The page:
The messages to the two Houses, as altered, are quite agreeable to Whether, as it is equally known to both houses, that we have no person in a public character at the Court of London it is best that the word “informal” should remain in the message to the Ho: of Representatives, or not, Mr. J. may decide by the fair copy he shall send to RC ( DLC ); addressed by Washington: “Mr. Jefferson Secy...
The P. would thank Mr Jefferson for placing all, or such of the enclosed Papers (after he has perused them) in the hands of the Attorney General, as he shall deem necessary for the purpose of drawing the several conveyances of the ceded Lands, or, the form of one. For the former, it is conceived farther information than the enclosures contain, is wanting. For the latter, the agreement, and...
The P. would thank Mr. Jefferson for placing all, or such of the enclosed Papers (after he has perused them) in the hands of the Attorney General as he shall deem necessary for the purpose of drawing the several conveyances of the ceded Lands, or the form of one. For the former, it is conceived farther information than the enclosures contain, is wanting.—For the latter, the agreement, and...
The P. has given the enclosed letters an attentive reading & consideration, and has found nothing in them but what is just, and in the hands of a prudent user proper; but at the end of the words of the letter to Mr C. “this wrong” 2d page 10th line may it not be well to add—“yet with that prudence & circumspection which will not commit the Government to the necessity of proceeding to...
Letter not found: to Thomas Jefferson, 10 Mar. 1791. In his Summary Journal of Public Letters ( DLC : Jefferson Papers) of 10 Mar. 1791, Jefferson recorded that GW returned Jefferson’s draft instructions to Thomas Barclay regarding his mission to Morocco and Jefferson’s draft letter to the new emperor of Morocco with a covering note, which has not been found.
The P. has given the enclosed letters an attentive reading and consideration, and has found nothing in them but what is just , and in the hands of a prudent user proper ; but at the end of the words of the letter to Mr. C “this wrong” 2d. page 10th. line may it not be well to add—“yet with that prudence and circumspection which will not commit the Government to the necessity of proceeding to...
Enclosed is the last letter I have received from Messrs Deakins & Stoddart. What step had I best take to bring matters to a close with Burn’s, and by declaring at once the Site of the public buildings, prevent some inconvenience which I see may arise from the opinions promulgated by Mr L’Enfont? as much probably from complaisance as judgment. Yrs ALS , DLC : Thomas Jefferson Papers. The...
Enclosed is the last letter I have received from Messrs. Deakins and Stoddart.—What step had I best take to bring matters to a close with Burn’s, and by declaring at once the site of the public buildings, prevent some inconvenience which I see may arise from the opinions promulgated by Mr. L’Enfont? as much probably from complaisance as judgment.—Yrs, RC ( DLC ); addressed: “Mr. Jefferson”:...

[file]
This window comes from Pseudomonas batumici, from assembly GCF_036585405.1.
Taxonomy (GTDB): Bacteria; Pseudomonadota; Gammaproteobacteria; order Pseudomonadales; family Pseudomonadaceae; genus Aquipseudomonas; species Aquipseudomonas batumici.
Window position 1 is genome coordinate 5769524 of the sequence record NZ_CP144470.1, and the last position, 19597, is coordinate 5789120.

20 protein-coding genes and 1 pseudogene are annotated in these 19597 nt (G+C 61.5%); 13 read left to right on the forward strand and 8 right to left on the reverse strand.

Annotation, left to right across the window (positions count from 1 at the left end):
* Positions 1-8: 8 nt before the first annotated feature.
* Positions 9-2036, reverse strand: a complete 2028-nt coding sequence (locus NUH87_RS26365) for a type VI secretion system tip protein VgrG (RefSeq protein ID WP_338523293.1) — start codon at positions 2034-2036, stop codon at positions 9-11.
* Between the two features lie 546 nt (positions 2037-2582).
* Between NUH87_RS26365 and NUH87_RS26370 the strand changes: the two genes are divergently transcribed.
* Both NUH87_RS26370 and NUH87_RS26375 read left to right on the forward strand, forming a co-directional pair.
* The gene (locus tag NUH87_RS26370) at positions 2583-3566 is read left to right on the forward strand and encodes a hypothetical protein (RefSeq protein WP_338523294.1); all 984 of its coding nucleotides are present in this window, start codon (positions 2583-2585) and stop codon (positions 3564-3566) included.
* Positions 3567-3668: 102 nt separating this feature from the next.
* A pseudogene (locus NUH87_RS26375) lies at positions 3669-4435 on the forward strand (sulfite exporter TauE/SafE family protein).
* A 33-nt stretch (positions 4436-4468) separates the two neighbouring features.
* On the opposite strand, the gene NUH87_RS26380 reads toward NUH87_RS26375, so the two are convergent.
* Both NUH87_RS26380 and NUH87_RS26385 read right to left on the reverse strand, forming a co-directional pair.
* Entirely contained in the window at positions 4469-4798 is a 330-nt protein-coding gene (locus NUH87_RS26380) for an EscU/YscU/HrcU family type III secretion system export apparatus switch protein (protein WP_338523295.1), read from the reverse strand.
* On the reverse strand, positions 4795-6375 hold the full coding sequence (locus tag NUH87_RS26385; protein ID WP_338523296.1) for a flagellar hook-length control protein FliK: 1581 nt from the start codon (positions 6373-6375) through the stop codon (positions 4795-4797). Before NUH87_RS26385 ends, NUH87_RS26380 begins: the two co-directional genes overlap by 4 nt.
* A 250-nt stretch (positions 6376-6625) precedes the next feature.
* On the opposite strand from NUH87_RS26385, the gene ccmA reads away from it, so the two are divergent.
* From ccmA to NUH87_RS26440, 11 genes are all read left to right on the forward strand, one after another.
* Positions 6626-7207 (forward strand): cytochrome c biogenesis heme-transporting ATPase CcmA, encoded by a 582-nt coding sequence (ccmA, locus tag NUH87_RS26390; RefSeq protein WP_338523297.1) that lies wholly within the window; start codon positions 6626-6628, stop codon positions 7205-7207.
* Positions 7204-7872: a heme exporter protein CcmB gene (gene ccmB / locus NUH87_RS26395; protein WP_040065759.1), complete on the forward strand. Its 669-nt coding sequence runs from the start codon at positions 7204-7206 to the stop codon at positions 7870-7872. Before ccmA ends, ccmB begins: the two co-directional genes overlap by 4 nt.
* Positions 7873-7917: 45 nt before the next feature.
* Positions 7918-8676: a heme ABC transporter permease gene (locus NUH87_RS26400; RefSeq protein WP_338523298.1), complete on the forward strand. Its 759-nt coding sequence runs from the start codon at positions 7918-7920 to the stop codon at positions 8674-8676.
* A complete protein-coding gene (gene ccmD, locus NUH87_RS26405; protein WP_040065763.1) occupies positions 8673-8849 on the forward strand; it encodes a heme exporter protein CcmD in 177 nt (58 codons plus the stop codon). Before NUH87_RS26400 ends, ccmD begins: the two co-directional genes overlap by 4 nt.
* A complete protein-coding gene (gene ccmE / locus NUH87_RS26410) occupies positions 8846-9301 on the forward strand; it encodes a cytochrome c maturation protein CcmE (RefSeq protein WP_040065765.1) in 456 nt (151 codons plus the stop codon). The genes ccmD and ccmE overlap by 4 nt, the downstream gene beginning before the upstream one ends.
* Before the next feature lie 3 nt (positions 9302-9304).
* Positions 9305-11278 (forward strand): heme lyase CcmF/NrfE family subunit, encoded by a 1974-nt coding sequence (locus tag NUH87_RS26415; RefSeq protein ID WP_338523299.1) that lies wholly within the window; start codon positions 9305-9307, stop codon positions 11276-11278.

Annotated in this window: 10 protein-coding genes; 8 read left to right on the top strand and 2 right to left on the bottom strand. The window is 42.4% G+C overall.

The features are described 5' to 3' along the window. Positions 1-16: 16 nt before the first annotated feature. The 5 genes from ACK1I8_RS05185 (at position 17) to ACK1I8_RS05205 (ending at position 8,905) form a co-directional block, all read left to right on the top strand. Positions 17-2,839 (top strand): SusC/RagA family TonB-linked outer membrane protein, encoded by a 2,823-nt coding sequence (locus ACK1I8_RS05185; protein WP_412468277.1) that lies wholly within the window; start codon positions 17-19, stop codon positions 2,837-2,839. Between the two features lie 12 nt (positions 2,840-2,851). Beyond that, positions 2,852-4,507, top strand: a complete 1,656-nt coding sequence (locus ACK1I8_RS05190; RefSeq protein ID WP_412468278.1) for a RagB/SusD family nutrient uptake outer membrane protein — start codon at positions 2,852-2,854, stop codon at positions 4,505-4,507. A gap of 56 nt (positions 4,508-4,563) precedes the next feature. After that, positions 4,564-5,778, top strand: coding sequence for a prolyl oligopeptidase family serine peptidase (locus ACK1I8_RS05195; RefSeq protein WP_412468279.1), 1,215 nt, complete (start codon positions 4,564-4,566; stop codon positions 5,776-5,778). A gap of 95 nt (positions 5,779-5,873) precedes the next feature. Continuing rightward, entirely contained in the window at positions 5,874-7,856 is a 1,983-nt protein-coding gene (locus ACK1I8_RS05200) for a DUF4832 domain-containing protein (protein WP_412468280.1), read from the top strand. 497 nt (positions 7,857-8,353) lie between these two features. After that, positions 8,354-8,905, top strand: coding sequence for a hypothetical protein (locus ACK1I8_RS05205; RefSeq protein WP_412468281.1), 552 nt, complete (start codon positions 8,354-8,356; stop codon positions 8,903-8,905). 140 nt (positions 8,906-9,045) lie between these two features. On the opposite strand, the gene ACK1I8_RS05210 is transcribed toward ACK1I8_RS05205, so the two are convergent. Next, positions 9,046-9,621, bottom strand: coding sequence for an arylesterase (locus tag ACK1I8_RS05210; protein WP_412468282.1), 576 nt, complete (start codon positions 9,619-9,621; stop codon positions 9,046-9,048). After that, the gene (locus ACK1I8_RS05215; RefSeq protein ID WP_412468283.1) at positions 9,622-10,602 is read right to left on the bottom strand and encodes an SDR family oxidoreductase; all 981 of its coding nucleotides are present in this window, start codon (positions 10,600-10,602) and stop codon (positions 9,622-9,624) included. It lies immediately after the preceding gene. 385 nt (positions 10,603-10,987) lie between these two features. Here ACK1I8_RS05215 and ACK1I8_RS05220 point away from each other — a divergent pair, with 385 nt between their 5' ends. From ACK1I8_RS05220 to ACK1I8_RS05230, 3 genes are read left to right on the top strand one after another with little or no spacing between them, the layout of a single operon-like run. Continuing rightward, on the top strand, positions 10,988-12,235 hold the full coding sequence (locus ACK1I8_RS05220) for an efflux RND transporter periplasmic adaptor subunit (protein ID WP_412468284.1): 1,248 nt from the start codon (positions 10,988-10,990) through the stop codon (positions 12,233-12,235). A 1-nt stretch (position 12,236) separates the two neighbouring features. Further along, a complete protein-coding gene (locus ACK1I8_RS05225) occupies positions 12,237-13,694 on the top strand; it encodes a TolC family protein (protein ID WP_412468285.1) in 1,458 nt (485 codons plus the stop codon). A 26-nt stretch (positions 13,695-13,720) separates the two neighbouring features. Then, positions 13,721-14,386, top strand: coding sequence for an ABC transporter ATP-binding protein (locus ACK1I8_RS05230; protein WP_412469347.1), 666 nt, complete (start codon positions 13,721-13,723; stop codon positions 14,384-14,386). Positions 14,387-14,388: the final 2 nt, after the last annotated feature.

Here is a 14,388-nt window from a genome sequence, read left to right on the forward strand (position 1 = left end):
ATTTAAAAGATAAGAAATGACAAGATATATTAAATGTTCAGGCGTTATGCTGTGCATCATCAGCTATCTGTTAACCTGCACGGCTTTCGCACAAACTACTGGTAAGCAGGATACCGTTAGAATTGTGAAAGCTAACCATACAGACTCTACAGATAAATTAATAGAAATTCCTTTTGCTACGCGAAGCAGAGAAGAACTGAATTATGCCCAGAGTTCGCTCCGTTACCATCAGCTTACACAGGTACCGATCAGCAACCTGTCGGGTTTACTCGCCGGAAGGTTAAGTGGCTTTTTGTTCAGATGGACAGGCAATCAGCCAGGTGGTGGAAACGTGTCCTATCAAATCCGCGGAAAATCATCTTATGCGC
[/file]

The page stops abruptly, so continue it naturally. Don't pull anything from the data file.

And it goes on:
The P. has just recd the enclosed. He prays Mr Jefferson to write by tomorrows Post to Majr L’Enfant agreeably to what was mentioned this morning. AL , DLC : Thomas Jefferson Papers. For the background to this letter, see GW to Jefferson, 16 Mar. 1791 . The enclosure has not been found. GW and Jefferson conferred about the Federal City on the morning of 17 Mar. 1791, discussing the appropriate...
The P. has just received the enclosed.—He prays Mr. Jefferson to write by tomorrows Post to Majr. L’Enfont agreeably to what was mentioned this morning. RC ( DLC ); addressed: “Mr. Jefferson”; endorsed by TJ as received 17 Mch. 1791. Entry in SJPL reads: “[1791. Mar.] 17. G. W. to Th: J. concerning Lenfant.” Enclosure not identified.
The President concurs with the Secretary of State in opinion that, circumstances make it advisable to commit Mr. Short and the Marqs. de la Fayette to press in a discreet manner our Settlement with the Court of Spain on a broader bottom than merely that of the case of Ste. Marie, and authorises him to take measures accordingly. RC ( DLC ); addressed: “The Secretary of State”; endorsed by TJ as...
Having been so fortunate as to reconcile the contending interests of Georgetown and Carrollsburg, and to unite them in such an agreement as permits the public purposes to be carried into effect on an extensive and proper scale, I have the pleasure to transmit to you the enclosed proclamation, which after annexing your counter signature and the seal of the United States, you will cause to be...
Having been so fortunate as to reconcile the contending interests of Georgetown and Carrollsburg, and to unite them in such an agreement as permits the public purposes to be carried into effect on an extensive and proper scale, I have the pleasure to transmit to you the enclosed proclamation, which, after annexing your counter signature and the seal of the United States, you will cause to be...